# What special function is this?

Assume that $\zeta$ is a positive real number and $a = \frac{2 \pi}{\alpha_{\text{max}}}$ for $0 < \alpha_{\text{max}} < \frac{\pi}{2}$. In other words $a > 4$.

Is there a special function that when evaluated in a certain point is equal to

$$\int_0^{2 \pi} \textrm{e}^{i \zeta \cos(ax + \phi)} \, \sin^2(ax) \, \mathrm{d}x?$$

If $a$ would be a nice and an integer life would be good. Now I don't know!

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Wouldn't it be easier to just say $a > 4$? – Rahul Mar 8 '12 at 14:09
@RahulNarain Yes. – Jonas Teuwen Mar 8 '12 at 14:23
Downvoter... It is annoying. – Ilya Mar 8 '12 at 18:10
The title "What special function is this?" does not tell much about the content of the post. Titles appear on the frontpage, Related sidebar, and on Google search results. The readers of such three places need a good, differential, idea on the content of the post. – user2468 Mar 9 '12 at 0:44
I don't agree. If you don't know anything about special functions the addition will help nothing. Google search does not parse the LaTeX anyway. – Jonas Teuwen Mar 9 '12 at 12:09

For $a\in\mathbb{Z}$, we have $$\int_0^{2\pi}e^{i\zeta\cos(ax+\phi)}\,\sin^2(ax)\,\mathrm{d}x=\int_0^{2\pi}e^{i\zeta\cos(x+\phi)}\,\sin^2(x)\,\mathrm{d}x\tag{1}$$ Mathematica says that this is $$\frac{2\pi}{\zeta}\operatorname{BesselJ}(1,\zeta)=\frac{2\pi}{\zeta}\operatorname{J}_1(\zeta)\tag{2}$$ for $\zeta\in\mathbb{R}^+$.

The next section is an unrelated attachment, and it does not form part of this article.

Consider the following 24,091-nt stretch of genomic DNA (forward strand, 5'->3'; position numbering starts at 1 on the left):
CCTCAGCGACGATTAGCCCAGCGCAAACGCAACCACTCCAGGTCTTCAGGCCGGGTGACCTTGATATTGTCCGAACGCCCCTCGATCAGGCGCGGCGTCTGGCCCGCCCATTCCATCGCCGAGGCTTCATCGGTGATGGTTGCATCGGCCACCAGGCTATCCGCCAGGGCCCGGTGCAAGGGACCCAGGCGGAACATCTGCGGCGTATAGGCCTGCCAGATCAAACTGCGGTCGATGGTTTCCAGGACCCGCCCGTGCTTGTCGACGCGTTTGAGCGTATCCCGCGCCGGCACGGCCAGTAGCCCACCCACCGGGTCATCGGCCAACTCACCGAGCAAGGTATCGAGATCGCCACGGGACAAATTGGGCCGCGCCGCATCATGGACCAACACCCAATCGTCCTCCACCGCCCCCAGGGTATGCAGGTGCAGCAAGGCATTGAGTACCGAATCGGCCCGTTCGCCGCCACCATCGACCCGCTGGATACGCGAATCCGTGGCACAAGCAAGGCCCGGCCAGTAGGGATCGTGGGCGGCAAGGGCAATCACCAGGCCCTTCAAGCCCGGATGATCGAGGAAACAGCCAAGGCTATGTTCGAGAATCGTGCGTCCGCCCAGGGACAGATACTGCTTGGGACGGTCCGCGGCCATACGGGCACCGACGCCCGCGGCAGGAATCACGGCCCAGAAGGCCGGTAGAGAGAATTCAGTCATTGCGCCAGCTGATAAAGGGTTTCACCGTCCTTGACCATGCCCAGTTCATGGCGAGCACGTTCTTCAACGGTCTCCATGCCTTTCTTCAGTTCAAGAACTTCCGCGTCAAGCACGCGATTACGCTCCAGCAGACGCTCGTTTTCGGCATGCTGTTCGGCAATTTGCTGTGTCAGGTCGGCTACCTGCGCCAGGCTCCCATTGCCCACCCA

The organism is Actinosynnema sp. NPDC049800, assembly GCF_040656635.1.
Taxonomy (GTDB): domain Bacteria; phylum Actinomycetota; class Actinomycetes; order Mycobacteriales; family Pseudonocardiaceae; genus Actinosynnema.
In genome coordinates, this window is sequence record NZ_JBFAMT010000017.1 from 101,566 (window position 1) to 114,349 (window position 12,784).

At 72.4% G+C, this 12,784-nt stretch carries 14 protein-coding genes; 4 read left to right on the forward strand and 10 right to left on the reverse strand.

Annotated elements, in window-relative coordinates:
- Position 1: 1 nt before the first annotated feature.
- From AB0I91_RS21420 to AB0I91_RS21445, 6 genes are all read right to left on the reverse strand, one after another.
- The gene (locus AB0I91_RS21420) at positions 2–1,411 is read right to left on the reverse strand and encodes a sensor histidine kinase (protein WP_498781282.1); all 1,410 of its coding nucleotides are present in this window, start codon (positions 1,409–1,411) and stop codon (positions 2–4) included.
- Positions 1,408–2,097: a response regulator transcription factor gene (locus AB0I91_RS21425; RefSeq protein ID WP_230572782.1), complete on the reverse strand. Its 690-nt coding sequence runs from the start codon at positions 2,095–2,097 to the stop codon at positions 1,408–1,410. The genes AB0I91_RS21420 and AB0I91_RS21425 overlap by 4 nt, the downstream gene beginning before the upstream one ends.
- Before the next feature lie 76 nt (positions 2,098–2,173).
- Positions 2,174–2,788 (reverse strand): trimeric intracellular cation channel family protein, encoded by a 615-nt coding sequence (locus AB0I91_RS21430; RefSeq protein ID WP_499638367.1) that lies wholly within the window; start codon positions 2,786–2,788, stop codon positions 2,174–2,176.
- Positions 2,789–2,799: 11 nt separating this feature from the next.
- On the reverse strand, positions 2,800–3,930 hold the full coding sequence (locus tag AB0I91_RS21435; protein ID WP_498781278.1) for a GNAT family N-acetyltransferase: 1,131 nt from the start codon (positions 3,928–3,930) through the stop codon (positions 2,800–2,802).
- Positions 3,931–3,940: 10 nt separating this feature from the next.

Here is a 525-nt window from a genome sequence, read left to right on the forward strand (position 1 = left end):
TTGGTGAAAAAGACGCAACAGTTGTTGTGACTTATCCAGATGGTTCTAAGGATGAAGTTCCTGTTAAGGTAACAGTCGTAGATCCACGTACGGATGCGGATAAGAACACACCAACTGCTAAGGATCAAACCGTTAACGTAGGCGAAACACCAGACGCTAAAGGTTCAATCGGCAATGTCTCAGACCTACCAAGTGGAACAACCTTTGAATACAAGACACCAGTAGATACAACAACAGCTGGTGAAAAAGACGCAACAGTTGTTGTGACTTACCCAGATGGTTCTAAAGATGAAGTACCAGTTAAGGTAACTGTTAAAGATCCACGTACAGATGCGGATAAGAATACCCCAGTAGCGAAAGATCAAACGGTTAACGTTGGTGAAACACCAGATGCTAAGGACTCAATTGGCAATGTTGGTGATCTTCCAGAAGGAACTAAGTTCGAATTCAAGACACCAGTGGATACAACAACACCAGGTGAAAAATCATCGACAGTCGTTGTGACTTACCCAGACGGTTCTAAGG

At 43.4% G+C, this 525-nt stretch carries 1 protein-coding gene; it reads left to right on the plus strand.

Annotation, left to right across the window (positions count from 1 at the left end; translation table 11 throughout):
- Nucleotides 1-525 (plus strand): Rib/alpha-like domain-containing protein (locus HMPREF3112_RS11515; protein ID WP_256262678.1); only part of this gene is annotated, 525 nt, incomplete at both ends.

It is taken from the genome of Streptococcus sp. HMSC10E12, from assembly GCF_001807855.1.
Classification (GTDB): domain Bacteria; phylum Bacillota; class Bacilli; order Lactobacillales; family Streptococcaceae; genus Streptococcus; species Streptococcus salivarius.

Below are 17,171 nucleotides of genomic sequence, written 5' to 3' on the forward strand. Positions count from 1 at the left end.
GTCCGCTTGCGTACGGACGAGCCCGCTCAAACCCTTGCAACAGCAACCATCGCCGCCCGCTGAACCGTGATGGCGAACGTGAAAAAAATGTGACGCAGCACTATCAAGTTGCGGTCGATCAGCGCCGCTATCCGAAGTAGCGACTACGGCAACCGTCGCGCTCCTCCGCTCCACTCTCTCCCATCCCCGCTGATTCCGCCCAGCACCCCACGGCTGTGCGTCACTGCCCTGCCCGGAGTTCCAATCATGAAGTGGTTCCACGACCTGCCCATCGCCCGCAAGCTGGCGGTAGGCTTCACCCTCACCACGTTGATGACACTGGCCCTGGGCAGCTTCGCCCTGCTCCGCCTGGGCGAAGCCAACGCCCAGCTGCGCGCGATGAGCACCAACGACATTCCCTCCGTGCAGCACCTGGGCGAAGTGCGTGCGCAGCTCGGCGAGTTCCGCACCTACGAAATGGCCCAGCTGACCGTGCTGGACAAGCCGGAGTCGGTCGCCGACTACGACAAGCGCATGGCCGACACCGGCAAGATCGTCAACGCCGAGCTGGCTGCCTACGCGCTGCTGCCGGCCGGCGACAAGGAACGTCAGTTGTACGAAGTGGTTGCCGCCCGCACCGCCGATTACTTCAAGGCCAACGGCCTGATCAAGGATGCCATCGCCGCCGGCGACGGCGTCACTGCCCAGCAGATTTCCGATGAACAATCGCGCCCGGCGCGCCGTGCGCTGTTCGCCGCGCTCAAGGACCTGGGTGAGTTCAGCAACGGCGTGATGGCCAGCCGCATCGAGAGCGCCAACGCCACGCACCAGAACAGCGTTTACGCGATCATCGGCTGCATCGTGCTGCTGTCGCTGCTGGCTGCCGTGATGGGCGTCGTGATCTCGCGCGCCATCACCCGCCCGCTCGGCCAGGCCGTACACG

It appears that Mathematica is not correct; i.e. The integral in $(1)$ is not independent of $\phi$ as $(2)$ would indicate. For now, we will keep the same assumptions ($a\in\mathbb{Z}$ and $\zeta\in\mathbb{R}^+$). We will also use \begin{align} \int_0^{2\pi}e^{i\zeta\cos(x)}\cos(nx)\,\mathrm{d}x&=2\pi\,i^nJ_n(\zeta)\\ \int_0^{2\pi}e^{i\zeta\cos(x)}\sin(nx)\,\mathrm{d}x&=0 \end{align}\tag{3} for $n\in\mathbb{Z}$. \begin{align} &\int_0^{2\pi}e^{i\zeta\cos(x+\phi)}\,\sin^2(x)\,\mathrm{d}x\\ &=\int_0^{2\pi}e^{i\zeta\cos(x)}\,\sin^2(x-\phi)\,\mathrm{d}x\\ &=\int_0^{2\pi}e^{i\zeta\cos(x)}\frac12(1-\cos(2(x-\phi)))\,\mathrm{d}x\\ &=\int_0^{2\pi}e^{i\zeta\cos(x)}\frac12(1-\cos(2x)\cos(2\phi)-\sin(2x)\sin(2\phi))\,\mathrm{d}x\\ &=\pi(J_0(\zeta)+\cos(2\phi)J_2(\zeta))\tag{4} \end{align}
I will look into $a\not\in\mathbb{Z}$. – robjohn Mar 8 '12 at 14:04
I am puzzled about $\xi$ and $\zeta$. Is it a typo? – Ilya Mar 8 '12 at 18:09
@Ilya: yes, I misread the $\zeta$ as a $\xi$. It is now fixed. Thanks. – robjohn Mar 8 '12 at 18:53